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In the years leading up to the First World War, the very imperialistic system that spawned the British Empire had begun to crumble. During the war, and especially in the interwar period, the system all but collapsed. While the years of the European imperialistic race in Africa and Asia had come and gone, the animosity left in its wake remained. This being said, the British did maintain colonial holdings after the First World War, but they were less expansive than they had been.
After the end of World War I, politicians had the ability to look back at the war and consider what developments had contributed to its outbreak. One of the primary conclusions they reached was that the extensive colonization across the globe and the competition for resources it fostered, created a tension in the European community. Ultimately, the British concluded that if the First World War resulted in part from its (and other European nations') colonial actions, not engaging in such endeavors could prevent such a conflict from arising again.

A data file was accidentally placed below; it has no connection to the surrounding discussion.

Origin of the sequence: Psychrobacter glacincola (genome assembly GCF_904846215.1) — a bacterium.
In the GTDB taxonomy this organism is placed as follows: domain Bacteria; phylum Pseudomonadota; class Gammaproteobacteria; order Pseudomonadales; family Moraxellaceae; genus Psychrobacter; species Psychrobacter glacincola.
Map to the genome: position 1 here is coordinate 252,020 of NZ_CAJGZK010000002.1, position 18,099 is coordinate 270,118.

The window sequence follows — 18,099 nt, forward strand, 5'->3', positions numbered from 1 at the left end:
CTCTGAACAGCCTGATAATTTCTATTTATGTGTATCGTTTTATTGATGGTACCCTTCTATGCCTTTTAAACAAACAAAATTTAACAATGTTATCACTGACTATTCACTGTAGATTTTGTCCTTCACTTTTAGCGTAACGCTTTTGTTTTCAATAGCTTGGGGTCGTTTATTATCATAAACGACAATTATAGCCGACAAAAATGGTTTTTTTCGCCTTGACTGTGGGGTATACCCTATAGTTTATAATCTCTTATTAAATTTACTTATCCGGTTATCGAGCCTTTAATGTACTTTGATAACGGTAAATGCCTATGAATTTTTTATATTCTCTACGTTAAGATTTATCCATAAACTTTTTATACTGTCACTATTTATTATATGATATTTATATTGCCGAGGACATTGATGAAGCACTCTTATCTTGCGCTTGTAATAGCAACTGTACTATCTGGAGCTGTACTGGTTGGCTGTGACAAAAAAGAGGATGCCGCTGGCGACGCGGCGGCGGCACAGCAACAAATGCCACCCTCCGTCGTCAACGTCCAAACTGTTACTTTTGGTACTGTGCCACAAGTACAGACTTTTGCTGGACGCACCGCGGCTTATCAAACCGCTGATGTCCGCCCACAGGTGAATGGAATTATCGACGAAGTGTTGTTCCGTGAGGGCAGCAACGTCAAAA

During the 1920s and 1930s, the troubles in the British colonial holdings began to escalate, drawing much of its attention to those countries. This tended to leave the British in a weakened condition in relation to other European nations. With their difficulties, the British no longer enjoyed the access to resources they had before World War I. In the case of an issue with another European nation, the British would encounter trouble.
There are a number of instances in which the British struggled to maintain colonial authority throughout the interwar period, particularly in Egypt and India, but also in areas throughout the Near East.
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